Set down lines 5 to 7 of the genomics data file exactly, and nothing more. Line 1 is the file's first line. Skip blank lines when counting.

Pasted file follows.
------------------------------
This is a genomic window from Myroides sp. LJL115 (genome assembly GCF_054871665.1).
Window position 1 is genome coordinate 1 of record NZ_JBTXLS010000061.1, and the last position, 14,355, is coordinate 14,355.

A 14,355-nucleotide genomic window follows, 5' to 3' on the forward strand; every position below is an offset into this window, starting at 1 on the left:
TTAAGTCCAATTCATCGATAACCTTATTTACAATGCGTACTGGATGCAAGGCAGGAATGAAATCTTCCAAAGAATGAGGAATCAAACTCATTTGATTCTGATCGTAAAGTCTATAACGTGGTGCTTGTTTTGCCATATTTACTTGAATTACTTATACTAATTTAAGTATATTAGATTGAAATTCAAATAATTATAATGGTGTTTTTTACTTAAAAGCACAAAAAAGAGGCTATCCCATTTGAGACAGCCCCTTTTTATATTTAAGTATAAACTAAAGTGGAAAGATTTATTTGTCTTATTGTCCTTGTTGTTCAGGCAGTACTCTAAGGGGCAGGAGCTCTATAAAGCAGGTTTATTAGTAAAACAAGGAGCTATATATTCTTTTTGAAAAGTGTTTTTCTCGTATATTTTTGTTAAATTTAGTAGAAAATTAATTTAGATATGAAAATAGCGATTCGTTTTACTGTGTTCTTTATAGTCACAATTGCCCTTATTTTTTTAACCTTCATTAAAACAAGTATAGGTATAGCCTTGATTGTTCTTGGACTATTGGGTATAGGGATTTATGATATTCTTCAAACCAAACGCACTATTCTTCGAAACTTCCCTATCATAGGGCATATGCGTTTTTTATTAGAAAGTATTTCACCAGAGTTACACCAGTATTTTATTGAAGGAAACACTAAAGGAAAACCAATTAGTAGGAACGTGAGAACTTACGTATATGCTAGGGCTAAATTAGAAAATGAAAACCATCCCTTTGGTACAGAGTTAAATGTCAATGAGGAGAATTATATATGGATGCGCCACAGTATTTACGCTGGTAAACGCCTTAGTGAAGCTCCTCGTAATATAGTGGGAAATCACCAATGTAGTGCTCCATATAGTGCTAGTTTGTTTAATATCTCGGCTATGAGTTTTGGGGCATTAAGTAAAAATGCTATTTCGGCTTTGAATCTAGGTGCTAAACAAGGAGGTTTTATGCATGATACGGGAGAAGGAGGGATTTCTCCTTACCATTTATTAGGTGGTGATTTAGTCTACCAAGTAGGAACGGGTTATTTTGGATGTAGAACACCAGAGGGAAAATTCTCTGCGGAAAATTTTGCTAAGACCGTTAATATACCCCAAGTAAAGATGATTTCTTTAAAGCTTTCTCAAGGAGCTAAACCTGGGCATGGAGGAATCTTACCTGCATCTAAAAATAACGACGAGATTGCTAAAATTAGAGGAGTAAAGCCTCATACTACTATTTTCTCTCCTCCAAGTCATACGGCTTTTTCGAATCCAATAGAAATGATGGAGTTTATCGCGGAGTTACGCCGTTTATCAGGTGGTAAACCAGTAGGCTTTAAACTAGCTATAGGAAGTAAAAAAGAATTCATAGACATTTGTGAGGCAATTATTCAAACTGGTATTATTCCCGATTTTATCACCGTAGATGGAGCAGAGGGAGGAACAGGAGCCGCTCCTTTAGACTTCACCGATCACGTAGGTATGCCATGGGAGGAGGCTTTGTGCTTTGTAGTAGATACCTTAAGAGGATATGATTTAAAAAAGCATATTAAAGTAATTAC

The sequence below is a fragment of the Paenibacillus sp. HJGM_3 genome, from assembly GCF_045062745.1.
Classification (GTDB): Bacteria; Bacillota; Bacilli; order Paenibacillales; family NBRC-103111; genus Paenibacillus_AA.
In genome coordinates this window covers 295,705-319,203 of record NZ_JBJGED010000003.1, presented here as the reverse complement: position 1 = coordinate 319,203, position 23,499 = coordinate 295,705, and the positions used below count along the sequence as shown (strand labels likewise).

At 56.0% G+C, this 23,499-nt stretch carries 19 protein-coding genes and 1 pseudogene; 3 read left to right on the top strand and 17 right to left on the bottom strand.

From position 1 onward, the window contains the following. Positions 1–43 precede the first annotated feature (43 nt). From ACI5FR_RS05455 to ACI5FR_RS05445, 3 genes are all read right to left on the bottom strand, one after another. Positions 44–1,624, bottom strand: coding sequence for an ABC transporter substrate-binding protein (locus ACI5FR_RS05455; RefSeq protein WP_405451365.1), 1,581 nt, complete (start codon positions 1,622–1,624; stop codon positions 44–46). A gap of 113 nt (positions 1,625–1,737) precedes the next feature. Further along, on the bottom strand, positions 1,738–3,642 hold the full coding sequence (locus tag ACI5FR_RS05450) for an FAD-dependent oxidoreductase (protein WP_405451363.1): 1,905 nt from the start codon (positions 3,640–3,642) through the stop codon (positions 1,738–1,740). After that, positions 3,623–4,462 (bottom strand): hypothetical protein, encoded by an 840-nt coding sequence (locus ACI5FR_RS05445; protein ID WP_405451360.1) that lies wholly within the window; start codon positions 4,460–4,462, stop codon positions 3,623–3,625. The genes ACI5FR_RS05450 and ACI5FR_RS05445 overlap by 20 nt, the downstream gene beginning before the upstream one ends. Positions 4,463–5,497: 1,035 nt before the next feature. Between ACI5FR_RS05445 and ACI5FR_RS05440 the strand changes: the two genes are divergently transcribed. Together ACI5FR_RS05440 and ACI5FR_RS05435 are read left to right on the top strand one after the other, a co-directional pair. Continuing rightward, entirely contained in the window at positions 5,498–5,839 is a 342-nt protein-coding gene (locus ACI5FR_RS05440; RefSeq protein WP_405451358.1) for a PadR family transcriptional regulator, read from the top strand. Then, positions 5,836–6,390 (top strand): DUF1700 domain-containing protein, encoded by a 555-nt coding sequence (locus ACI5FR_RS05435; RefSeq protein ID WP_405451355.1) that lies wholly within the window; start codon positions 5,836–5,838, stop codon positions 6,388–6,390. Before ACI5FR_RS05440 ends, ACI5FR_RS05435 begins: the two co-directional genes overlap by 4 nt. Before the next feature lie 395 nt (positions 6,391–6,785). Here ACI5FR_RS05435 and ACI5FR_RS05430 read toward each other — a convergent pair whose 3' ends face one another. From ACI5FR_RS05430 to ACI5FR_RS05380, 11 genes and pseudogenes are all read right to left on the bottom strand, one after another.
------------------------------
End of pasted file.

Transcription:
The sequence below is a fragment of the Paenibacillus sp. HJGM_3 genome, from assembly GCF_045062745.1.
Classification (GTDB): Bacteria; Bacillota; Bacilli; order Paenibacillales; family NBRC-103111; genus Paenibacillus_AA.
In genome coordinates this window covers 295,705-319,203 of record NZ_JBJGED010000003.1, presented here as the reverse complement: position 1 = coordinate 319,203, position 23,499 = coordinate 295,705, and the positions used below count along the sequence as shown (strand labels likewise).